Careful handling of an unfinished bottle of wine is necessary because prolonged contact with air will ruin a wine’s flavor. One way to save leftover wine is to transfer it to a smaller bottle, thereby minimizing airspace. Save empty splits just for this purpose, or use other clean small bottles. Always seal the bottle tightly to keep more air from getting in.
Another option is to “gas” leftover wine. There are several canned pressurized gases on the market today (Private Preserve is the most commonly available) that are a combination of nitrogen (N2) and carbon dioxide (CO2). This heavier-than-air combination is squirted directly into a partially full bottle of wine, thereby blanketing the wine’s surface and protecting it from flavor-destroying oxygen. Such products are available in cans (which feel empty because gas is weightless) in most wine stores and many gourmet specialty shops.
There’s another gadget on the market called a vacuum wine saver (VacuVin), which is designed to remove excess air from a partially full wine bottle. To use it, you simply insert a specially designed reusable rubber stopper in the bottle neck, position a pump over the stopper, and pump up and down until you can feel some resistance (some pumps have an audible “click” when the proper vacuum’s been reached), an indication that the air has been sucked from the bottle, meaning that the bottle is vacuum sealed.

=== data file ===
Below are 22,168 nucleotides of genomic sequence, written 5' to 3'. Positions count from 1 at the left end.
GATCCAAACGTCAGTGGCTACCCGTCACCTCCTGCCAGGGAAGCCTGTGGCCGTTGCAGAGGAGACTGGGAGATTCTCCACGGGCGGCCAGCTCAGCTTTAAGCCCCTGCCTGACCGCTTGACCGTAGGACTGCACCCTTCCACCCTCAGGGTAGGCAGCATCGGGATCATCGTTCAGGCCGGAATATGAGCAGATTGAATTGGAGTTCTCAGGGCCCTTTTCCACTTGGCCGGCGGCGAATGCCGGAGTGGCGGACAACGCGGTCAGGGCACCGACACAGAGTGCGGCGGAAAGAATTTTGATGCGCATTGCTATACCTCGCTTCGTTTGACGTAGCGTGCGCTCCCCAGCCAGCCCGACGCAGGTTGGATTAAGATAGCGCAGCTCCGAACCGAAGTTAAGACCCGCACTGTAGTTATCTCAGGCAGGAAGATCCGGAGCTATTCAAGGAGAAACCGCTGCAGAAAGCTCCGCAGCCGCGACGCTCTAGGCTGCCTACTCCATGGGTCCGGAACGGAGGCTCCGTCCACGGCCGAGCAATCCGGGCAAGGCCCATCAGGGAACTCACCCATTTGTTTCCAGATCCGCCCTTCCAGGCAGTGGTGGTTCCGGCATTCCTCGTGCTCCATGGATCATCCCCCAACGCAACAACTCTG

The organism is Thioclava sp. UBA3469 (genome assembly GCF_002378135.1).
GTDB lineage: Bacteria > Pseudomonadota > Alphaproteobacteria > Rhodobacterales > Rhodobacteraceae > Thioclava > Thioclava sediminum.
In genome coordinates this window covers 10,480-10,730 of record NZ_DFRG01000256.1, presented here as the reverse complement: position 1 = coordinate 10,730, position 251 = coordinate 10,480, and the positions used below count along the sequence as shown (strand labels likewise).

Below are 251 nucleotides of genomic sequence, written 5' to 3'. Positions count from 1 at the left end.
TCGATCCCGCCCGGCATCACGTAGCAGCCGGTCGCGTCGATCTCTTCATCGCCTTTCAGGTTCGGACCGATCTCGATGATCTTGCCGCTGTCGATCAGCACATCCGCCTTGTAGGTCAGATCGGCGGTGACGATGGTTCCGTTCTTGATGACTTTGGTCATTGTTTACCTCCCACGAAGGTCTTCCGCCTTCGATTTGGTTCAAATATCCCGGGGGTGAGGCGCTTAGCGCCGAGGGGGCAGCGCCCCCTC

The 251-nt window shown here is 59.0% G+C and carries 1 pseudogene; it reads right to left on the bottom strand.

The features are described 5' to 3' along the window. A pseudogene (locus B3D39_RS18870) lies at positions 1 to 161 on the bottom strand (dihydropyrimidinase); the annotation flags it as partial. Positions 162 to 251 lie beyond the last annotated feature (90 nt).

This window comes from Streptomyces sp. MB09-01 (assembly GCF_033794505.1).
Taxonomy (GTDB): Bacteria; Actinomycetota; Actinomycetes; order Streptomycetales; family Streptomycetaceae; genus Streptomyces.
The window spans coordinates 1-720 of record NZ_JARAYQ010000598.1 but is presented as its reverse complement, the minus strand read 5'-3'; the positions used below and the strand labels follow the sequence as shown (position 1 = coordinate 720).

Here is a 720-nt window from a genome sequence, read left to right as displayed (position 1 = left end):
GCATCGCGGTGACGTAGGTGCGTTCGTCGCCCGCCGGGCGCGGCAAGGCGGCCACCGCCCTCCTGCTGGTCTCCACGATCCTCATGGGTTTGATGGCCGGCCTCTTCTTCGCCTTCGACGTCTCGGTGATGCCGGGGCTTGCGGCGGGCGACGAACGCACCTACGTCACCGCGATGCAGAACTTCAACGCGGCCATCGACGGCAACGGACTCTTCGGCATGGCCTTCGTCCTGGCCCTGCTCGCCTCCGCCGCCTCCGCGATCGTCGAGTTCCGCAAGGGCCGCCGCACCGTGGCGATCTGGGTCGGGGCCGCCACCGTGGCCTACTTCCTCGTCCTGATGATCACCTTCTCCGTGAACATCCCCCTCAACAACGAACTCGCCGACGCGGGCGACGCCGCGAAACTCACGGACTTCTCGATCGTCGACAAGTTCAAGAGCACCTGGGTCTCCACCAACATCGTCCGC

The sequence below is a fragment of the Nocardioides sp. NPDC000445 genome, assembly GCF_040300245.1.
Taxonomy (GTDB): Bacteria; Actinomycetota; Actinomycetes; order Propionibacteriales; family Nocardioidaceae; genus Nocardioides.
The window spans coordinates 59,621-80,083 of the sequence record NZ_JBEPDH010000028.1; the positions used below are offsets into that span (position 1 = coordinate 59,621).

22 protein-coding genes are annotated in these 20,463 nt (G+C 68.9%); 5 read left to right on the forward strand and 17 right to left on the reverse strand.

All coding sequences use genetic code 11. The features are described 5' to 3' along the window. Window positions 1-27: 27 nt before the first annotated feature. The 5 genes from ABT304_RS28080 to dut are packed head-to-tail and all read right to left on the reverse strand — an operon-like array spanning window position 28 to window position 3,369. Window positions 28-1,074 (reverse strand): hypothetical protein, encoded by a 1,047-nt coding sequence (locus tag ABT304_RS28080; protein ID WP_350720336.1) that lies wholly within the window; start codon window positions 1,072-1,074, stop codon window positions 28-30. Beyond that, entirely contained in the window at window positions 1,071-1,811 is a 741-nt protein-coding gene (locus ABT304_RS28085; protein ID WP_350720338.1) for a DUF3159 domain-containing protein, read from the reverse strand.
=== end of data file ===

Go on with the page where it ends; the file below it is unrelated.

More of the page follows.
For sparkling wines, a champagne stopper can be found at gourmet shops and wine stores for only about five dollars. This special spring-loaded stopper comes in a couple of styles. One has two metal wings that fold down and over the neck of a sparkling wine bottle; the other simply fits over the bottle neck and a fold-down lever locks in the bubbles.
Store leftover wine--red, white, and sparkling--in the refrigerator and, if possible, drink it within a day or two. If the room temperature is cool (65°F), red wine does not need to be refrigerated.
© Copyright Barron's Educational Services, Inc.
1995 based on THE WINE LOVER'S COMPANION,
by Ron Herbst and Sharon Tyler Herbst.